@DavidW Yes a lot of the material is recycled. Interesting that in the novel the protagonist is a woman (Ruth), and in the short story it's a man (Harold Winston). Commented May 1, 2022 at 0:20
  • This is what I was looking for and the ISFDB cover image is the one I remember. Thanks everybody, I thought I was dreaming in technicolor about it being a shorter piece. Commented May 1, 2022 at 13:40

I know you said this is a short story, but the scene in an orphanage with a foreign delegation investigating the spread of AIDS and the doctor freaking out about the lack of an autoclave is straight out of Children of the Night (1990) by Dan Simmons:

In the "healthy ward" downstairs, differing from the Sebes orphanage only in size—there must have been a thousand or more children in the endless sea of steel cribs—nurses were moving stolidly from child to child, giving them glass bottles of what looked to be formulized milk, and then, as each child sucked noisily, injecting him or her with a syringe. Then the nurse would wipe the syringe with a rag she carried on her belt, re-insert it in a large vial from her tray, and inject the next child.

"Mother of Christ," whispered Dr. Aimslea. "You don't have disposable syringes?"

Fortuna made a gesture with his hands. "A capitalist luxury."

Aimslea's face was so red that I thought capillaries were bursting there. "Then what about fucking autoclaves!"

Fortuna shrugged and asked the nearest nurse something. She snapped a reply and went back to her injections.

"She say, the autoclave is broken. Has been broken. Sent to Ministry of Health to be fixed," translated Fortuna.

"How long?" grated Aimslea.

"It broken four years," said Fortuna after calling the question to the busy woman. She had not bothered to turn around while replying. "She say, that was four years before it sent to the Ministry for repair last year."

Dr. Aimslea stepped closer to a six- or seven-year-old lying in his crib, sucking on his bottle. The formula looked like gray water. "And these are vitamin shots they're administering?"

"Oh, no," said Fortuna. "Blood."

Dr. Aimslea froze, then turned slowly. "Blood?"

"Yes, yes. Adult's blood. It make little babies strong. Ministry of Health approve... they say it is very... how do you say... advanced medicine."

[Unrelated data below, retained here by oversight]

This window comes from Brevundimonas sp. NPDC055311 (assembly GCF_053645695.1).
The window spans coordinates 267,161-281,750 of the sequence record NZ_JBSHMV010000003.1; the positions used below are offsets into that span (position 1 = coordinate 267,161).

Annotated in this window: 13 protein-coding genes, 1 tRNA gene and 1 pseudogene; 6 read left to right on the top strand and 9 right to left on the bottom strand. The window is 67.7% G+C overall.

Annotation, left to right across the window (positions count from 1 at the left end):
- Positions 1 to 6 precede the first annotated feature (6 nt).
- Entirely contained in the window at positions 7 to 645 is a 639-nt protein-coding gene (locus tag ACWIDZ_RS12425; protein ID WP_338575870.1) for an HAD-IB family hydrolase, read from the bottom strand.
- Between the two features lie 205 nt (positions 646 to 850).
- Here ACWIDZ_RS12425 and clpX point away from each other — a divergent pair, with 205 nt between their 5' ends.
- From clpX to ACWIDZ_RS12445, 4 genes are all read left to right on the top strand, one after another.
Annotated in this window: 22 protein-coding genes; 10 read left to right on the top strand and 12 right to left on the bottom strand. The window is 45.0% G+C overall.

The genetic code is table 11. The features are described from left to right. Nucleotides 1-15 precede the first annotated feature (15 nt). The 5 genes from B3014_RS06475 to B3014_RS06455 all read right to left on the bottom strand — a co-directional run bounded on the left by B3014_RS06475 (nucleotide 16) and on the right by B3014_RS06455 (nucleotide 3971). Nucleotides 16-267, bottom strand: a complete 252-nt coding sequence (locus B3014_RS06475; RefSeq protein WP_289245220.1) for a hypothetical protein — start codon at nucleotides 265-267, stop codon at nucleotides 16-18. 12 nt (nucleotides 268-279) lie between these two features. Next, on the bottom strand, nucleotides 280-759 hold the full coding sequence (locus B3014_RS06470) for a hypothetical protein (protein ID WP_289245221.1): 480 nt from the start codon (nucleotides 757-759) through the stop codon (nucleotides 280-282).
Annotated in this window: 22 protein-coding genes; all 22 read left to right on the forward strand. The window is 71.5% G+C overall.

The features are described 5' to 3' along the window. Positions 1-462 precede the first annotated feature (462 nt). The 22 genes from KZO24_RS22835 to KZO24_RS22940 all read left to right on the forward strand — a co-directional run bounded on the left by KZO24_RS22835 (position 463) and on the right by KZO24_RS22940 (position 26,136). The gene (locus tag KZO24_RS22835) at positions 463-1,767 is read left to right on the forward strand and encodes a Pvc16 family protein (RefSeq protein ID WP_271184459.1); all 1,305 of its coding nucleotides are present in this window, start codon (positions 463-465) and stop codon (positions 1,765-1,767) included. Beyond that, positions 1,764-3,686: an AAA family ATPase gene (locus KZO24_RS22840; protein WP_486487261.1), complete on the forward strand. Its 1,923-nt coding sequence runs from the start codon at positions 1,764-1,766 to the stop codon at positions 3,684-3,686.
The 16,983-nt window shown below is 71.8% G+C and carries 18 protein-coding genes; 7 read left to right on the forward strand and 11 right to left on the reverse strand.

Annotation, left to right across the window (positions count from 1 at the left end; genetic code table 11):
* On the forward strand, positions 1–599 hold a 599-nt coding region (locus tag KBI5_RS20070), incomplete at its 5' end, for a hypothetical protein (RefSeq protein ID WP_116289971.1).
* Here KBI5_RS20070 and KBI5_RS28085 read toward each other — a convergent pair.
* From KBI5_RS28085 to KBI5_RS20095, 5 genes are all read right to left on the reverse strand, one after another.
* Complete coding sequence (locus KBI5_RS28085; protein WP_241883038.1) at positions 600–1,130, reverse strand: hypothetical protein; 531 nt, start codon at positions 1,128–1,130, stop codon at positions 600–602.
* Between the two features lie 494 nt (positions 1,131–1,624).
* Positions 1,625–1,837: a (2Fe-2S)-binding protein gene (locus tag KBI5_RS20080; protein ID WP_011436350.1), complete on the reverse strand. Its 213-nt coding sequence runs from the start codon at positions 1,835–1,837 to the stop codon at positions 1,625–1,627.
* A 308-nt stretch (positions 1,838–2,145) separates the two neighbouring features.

Aimslea took a step toward the nurse, then a step toward Fortuna, and then wheeled toward me as if he would kill either of the first two if he got close to them. "Adult's blood, Trent. Jesus H. Christ. That was a theory that went out with gaslights and spats. My God, don't they realize..." He suddenly turned back toward our guide.

"Fortuna, where do they get this... adult blood?"

Much of the rest of it is a match too; the story is set in Romania immediately after Ceaușescu was deposed. The protagonist, Kate, is part of an international group involved in opening up relations with the new government of Romania:

We flew to Bucharest almost as soon as the shooting had stopped, landing at Otopeni Airport just—after midnight on December 29, 1989. As the semiofficial "International Assessment Contingent," the six of us were met at my Lear jet, escorted through the confused milling that passed for Customs since Romania's revolution, and then herded aboard an Office of National Tourism VIP van for the nine-mile drive into town. They had brought a wheelchair to the bottom of the aircraft ramp for me, but I waved it away and made the walk to the van myself. It was not easy.

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    Thanks. Could have sworn this was a short story. Well, time, memory age, etc. Commented Apr 30, 2022 at 20:04
  • Just read the synopsis on ISFDB and I don't find it at all familiar. I must be getting very muddled these days. Commented Apr 30, 2022 at 20:07
  • 1
    The amazing Dan Simmons. How powerfully creepy this excerpt.
    – releseabe
    Commented Apr 30, 2022 at 23:59